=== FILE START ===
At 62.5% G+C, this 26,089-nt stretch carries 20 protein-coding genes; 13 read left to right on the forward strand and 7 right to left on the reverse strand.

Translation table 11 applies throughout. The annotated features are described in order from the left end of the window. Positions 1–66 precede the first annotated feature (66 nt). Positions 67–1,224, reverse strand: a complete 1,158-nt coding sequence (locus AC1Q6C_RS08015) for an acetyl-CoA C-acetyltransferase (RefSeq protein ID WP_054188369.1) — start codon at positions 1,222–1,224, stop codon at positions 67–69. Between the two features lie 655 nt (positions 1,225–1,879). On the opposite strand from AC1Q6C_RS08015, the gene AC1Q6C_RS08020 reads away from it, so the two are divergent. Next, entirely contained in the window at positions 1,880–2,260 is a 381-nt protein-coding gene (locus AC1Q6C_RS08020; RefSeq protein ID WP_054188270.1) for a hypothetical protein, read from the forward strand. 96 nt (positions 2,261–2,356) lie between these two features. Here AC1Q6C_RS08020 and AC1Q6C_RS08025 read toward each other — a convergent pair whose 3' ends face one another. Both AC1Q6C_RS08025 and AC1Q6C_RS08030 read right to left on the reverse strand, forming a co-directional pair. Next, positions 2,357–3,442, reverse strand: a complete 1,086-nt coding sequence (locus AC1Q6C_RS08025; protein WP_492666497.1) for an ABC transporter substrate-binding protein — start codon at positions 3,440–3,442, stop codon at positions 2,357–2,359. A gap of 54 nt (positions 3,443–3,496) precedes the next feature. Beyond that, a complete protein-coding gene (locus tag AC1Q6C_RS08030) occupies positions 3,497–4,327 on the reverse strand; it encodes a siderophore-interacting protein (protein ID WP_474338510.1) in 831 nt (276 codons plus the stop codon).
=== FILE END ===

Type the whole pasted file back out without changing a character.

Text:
At 62.5% G+C, this 26,089-nt stretch carries 20 protein-coding genes; 13 read left to right on the forward strand and 7 right to left on the reverse strand.

Translation table 11 applies throughout. The annotated features are described in order from the left end of the window. Positions 1–66 precede the first annotated feature (66 nt). Positions 67–1,224, reverse strand: a complete 1,158-nt coding sequence (locus AC1Q6C_RS08015) for an acetyl-CoA C-acetyltransferase (RefSeq protein ID WP_054188369.1) — start codon at positions 1,222–1,224, stop codon at positions 67–69. Between the two features lie 655 nt (positions 1,225–1,879). On the opposite strand from AC1Q6C_RS08015, the gene AC1Q6C_RS08020 reads away from it, so the two are divergent. Next, entirely contained in the window at positions 1,880–2,260 is a 381-nt protein-coding gene (locus AC1Q6C_RS08020; RefSeq protein ID WP_054188270.1) for a hypothetical protein, read from the forward strand. 96 nt (positions 2,261–2,356) lie between these two features. Here AC1Q6C_RS08020 and AC1Q6C_RS08025 read toward each other — a convergent pair whose 3' ends face one another. Both AC1Q6C_RS08025 and AC1Q6C_RS08030 read right to left on the reverse strand, forming a co-directional pair. Next, positions 2,357–3,442, reverse strand: a complete 1,086-nt coding sequence (locus AC1Q6C_RS08025; protein WP_492666497.1) for an ABC transporter substrate-binding protein — start codon at positions 3,440–3,442, stop codon at positions 2,357–2,359. A gap of 54 nt (positions 3,443–3,496) precedes the next feature. Beyond that, a complete protein-coding gene (locus tag AC1Q6C_RS08030) occupies positions 3,497–4,327 on the reverse strand; it encodes a siderophore-interacting protein (protein ID WP_474338510.1) in 831 nt (276 codons plus the stop codon).